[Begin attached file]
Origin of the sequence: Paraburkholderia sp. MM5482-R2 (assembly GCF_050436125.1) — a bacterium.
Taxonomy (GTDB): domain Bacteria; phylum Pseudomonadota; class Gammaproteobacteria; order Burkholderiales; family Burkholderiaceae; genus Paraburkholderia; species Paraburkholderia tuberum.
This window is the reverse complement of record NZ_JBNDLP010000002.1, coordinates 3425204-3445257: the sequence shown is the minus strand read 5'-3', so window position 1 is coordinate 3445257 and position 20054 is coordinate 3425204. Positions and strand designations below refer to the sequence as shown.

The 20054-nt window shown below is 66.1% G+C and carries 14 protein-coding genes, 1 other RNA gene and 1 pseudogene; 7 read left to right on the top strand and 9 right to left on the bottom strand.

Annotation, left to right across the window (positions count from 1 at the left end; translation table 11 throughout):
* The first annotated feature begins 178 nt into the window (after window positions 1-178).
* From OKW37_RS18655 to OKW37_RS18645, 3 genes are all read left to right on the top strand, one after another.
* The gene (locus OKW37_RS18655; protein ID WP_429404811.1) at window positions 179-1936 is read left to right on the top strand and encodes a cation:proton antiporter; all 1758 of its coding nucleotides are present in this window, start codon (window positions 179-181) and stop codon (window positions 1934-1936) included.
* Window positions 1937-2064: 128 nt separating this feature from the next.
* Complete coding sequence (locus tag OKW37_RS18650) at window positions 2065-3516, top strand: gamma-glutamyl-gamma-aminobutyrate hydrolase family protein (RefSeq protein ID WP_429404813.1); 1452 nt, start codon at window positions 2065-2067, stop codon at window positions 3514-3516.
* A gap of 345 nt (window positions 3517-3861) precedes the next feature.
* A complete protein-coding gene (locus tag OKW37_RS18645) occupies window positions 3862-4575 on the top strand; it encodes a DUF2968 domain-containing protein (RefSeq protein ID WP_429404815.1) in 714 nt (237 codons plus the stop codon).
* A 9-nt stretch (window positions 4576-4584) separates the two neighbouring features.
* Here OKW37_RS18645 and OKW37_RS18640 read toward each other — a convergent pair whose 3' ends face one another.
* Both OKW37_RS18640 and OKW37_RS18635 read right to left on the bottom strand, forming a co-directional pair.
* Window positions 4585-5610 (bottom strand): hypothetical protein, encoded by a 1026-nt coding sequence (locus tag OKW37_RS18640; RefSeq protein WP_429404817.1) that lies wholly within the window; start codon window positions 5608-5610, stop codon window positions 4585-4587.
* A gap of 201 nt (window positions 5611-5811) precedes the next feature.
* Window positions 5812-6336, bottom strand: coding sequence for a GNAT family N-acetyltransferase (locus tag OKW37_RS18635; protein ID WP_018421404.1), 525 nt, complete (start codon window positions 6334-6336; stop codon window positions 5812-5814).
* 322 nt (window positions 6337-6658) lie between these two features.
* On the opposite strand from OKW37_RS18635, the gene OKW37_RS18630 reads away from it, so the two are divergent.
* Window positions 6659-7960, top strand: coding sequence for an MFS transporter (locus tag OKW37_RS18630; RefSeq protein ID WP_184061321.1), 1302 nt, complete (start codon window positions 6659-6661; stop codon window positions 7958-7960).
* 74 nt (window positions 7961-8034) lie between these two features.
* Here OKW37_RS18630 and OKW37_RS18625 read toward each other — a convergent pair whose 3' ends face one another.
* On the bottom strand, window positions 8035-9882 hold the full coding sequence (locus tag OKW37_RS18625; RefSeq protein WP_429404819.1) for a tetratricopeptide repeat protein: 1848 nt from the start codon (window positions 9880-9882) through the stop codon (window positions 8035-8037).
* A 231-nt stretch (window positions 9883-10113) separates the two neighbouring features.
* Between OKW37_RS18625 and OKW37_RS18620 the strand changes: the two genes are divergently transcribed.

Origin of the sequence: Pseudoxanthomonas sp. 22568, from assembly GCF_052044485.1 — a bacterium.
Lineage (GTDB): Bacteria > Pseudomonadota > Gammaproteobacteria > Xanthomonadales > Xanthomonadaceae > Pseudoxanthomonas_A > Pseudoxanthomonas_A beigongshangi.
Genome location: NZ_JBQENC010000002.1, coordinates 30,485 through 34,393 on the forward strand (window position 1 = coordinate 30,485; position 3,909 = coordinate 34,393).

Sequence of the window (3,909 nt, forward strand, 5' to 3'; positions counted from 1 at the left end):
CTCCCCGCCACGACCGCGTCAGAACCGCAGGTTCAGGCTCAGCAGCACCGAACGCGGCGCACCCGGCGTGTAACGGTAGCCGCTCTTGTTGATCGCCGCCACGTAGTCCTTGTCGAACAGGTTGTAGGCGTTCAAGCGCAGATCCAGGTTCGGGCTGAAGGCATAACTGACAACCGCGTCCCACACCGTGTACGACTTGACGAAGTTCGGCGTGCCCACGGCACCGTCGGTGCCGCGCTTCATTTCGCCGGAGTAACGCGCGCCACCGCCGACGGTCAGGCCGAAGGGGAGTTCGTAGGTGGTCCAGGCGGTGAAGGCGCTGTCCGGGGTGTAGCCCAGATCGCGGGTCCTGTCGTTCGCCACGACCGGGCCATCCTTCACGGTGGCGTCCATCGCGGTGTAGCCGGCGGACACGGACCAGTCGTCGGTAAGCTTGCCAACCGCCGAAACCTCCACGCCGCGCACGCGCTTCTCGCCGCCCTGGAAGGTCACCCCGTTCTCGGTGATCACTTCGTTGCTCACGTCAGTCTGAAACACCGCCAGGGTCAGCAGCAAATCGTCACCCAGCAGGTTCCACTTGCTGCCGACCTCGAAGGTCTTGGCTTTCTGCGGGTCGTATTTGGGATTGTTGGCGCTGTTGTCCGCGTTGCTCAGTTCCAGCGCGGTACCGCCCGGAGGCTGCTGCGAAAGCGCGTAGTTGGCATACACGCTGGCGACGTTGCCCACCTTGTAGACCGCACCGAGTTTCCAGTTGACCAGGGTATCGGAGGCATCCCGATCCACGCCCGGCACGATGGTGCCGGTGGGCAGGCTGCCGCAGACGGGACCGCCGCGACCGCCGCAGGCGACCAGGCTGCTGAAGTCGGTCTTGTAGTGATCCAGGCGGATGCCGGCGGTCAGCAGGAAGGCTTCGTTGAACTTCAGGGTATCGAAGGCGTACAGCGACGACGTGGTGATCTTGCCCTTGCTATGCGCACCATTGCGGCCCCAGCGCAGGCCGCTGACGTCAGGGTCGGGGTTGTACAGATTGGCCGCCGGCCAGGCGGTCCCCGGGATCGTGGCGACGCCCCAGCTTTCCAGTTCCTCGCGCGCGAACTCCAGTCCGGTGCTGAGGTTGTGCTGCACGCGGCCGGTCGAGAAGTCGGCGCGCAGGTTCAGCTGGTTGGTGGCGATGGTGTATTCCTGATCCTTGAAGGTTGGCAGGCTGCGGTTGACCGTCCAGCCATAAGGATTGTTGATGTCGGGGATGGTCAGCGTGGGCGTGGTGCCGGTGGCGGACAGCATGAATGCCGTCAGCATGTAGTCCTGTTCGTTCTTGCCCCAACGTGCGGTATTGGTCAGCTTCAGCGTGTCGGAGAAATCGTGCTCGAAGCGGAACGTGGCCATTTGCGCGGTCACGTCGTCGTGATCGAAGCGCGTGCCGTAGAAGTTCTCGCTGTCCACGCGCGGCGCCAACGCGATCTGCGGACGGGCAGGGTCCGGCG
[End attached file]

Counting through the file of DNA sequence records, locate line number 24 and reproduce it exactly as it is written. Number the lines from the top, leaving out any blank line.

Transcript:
* On the bottom strand, window positions 8035-9882 hold the full coding sequence (locus tag OKW37_RS18625; RefSeq protein WP_429404819.1) for a tetratricopeptide repeat protein: 1848 nt from the start codon (window positions 9880-9882) through the stop codon (window positions 8035-8037).